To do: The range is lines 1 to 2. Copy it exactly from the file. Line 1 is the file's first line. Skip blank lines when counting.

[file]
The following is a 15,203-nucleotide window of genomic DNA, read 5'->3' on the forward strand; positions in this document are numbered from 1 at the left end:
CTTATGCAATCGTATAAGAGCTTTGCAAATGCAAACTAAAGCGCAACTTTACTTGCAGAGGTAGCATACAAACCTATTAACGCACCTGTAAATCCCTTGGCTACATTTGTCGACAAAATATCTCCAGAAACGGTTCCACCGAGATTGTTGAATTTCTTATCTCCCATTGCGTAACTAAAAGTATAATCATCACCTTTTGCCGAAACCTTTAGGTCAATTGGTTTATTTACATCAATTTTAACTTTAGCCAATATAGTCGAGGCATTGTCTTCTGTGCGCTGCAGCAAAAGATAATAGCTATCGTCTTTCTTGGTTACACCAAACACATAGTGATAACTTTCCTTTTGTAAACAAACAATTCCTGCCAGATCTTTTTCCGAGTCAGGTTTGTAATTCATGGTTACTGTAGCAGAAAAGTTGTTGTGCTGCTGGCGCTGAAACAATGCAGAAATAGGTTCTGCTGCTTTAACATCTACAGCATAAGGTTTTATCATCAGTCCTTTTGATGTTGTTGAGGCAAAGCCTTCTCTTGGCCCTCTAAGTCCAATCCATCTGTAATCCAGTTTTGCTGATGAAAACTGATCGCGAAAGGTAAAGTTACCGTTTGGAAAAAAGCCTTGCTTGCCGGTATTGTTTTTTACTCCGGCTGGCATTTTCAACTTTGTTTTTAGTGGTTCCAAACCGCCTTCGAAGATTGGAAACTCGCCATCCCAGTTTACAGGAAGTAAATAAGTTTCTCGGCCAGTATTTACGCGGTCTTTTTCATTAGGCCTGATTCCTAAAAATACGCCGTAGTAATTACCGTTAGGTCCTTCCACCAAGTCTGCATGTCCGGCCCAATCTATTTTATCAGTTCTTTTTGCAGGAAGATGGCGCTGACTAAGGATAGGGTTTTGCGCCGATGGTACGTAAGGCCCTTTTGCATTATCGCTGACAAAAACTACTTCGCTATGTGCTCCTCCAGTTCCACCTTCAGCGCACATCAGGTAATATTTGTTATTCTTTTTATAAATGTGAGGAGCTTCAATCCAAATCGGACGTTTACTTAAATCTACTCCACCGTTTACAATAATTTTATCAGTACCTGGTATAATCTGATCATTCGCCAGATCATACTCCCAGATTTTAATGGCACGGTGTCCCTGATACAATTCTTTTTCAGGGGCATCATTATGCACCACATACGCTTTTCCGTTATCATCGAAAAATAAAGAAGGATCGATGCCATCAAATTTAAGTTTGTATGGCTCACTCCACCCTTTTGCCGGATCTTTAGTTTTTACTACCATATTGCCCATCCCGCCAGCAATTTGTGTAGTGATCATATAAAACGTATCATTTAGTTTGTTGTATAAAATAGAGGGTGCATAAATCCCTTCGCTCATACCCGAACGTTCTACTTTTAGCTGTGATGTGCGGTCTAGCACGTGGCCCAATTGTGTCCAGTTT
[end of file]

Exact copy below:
The following is a 15,203-nucleotide window of genomic DNA, read 5'->3' on the forward strand; positions in this document are numbered from 1 at the left end:
CTTATGCAATCGTATAAGAGCTTTGCAAATGCAAACTAAAGCGCAACTTTACTTGCAGAGGTAGCATACAAACCTATTAACGCACCTGTAAATCCCTTGGCTACATTTGTCGACAAAATATCTCCAGAAACGGTTCCACCGAGATTGTTGAATTTCTTATCTCCCATTGCGTAACTAAAAGTATAATCATCACCTTTTGCCGAAACCTTTAGGTCAATTGGTTTATTTACATCAATTTTAACTTTAGCCAATATAGTCGAGGCATTGTCTTCTGTGCGCTGCAGCAAAAGATAATAGCTATCGTCTTTCTTGGTTACACCAAACACATAGTGATAACTTTCCTTTTGTAAACAAACAATTCCTGCCAGATCTTTTTCCGAGTCAGGTTTGTAATTCATGGTTACTGTAGCAGAAAAGTTGTTGTGCTGCTGGCGCTGAAACAATGCAGAAATAGGTTCTGCTGCTTTAACATCTACAGCATAAGGTTTTATCATCAGTCCTTTTGATGTTGTTGAGGCAAAGCCTTCTCTTGGCCCTCTAAGTCCAATCCATCTGTAATCCAGTTTTGCTGATGAAAACTGATCGCGAAAGGTAAAGTTACCGTTTGGAAAAAAGCCTTGCTTGCCGGTATTGTTTTTTACTCCGGCTGGCATTTTCAACTTTGTTTTTAGTGGTTCCAAACCGCCTTCGAAGATTGGAAACTCGCCATCCCAGTTTACAGGAAGTAAATAAGTTTCTCGGCCAGTATTTACGCGGTCTTTTTCATTAGGCCTGATTCCTAAAAATACGCCGTAGTAATTACCGTTAGGTCCTTCCACCAAGTCTGCATGTCCGGCCCAATCTATTTTATCAGTTCTTTTTGCAGGAAGATGGCGCTGACTAAGGATAGGGTTTTGCGCCGATGGTACGTAAGGCCCTTTTGCATTATCGCTGACAAAAACTACTTCGCTATGTGCTCCTCCAGTTCCACCTTCAGCGCACATCAGGTAATATTTGTTATTCTTTTTATAAATGTGAGGAGCTTCAATCCAAATCGGACGTTTACTTAAATCTACTCCACCGTTTACAATAATTTTATCAGTACCTGGTATAATCTGATCATTCGCCAGATCATACTCCCAGATTTTAATGGCACGGTGTCCCTGATACAATTCTTTTTCAGGGGCATCATTATGCACCACATACGCTTTTCCGTTATCATCGAAAAATAAAGAAGGATCGATGCCATCAAATTTAAGTTTGTATGGCTCACTCCACCCTTTTGCCGGATCTTTAGTTTTTACTACCATATTGCCCATCCCGCCAGCAATTTGTGTAGTGATCATATAAAACGTATCATTTAGTTTGTTGTATAAAATAGAGGGTGCATAAATCCCTTCGCTCATACCCGAACGTTCTACTTTTAGCTGTGATGTGCGGTCTAGCACGTGGCCCAATTGTGTCCAGTTT